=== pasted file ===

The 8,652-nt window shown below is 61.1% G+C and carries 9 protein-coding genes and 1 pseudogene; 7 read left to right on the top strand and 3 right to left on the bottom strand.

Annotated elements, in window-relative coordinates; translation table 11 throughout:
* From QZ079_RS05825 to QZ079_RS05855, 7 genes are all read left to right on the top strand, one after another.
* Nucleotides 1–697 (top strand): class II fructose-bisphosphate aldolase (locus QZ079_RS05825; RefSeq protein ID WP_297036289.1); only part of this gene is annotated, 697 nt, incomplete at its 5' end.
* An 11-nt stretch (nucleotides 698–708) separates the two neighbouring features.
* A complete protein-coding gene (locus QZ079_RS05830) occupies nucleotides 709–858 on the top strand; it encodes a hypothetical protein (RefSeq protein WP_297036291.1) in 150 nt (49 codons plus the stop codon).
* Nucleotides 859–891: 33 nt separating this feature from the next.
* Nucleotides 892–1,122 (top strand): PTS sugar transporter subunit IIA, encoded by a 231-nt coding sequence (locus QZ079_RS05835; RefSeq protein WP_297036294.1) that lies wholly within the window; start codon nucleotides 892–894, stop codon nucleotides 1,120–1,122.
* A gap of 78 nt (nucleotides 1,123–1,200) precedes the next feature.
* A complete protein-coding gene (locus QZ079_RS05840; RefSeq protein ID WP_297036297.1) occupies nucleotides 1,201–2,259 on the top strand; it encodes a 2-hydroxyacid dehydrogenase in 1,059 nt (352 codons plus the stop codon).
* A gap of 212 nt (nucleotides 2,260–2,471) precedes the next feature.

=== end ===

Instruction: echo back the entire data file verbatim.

The 8,652-nt window shown below is 61.1% G+C and carries 9 protein-coding genes and 1 pseudogene; 7 read left to right on the top strand and 3 right to left on the bottom strand.

Annotated elements, in window-relative coordinates; translation table 11 throughout:
* From QZ079_RS05825 to QZ079_RS05855, 7 genes are all read left to right on the top strand, one after another.
* Nucleotides 1–697 (top strand): class II fructose-bisphosphate aldolase (locus QZ079_RS05825; RefSeq protein ID WP_297036289.1); only part of this gene is annotated, 697 nt, incomplete at its 5' end.
* An 11-nt stretch (nucleotides 698–708) separates the two neighbouring features.
* A complete protein-coding gene (locus QZ079_RS05830) occupies nucleotides 709–858 on the top strand; it encodes a hypothetical protein (RefSeq protein WP_297036291.1) in 150 nt (49 codons plus the stop codon).
* Nucleotides 859–891: 33 nt separating this feature from the next.
* Nucleotides 892–1,122 (top strand): PTS sugar transporter subunit IIA, encoded by a 231-nt coding sequence (locus QZ079_RS05835; RefSeq protein WP_297036294.1) that lies wholly within the window; start codon nucleotides 892–894, stop codon nucleotides 1,120–1,122.
* A gap of 78 nt (nucleotides 1,123–1,200) precedes the next feature.
* A complete protein-coding gene (locus QZ079_RS05840; RefSeq protein ID WP_297036297.1) occupies nucleotides 1,201–2,259 on the top strand; it encodes a 2-hydroxyacid dehydrogenase in 1,059 nt (352 codons plus the stop codon).
* A gap of 212 nt (nucleotides 2,260–2,471) precedes the next feature.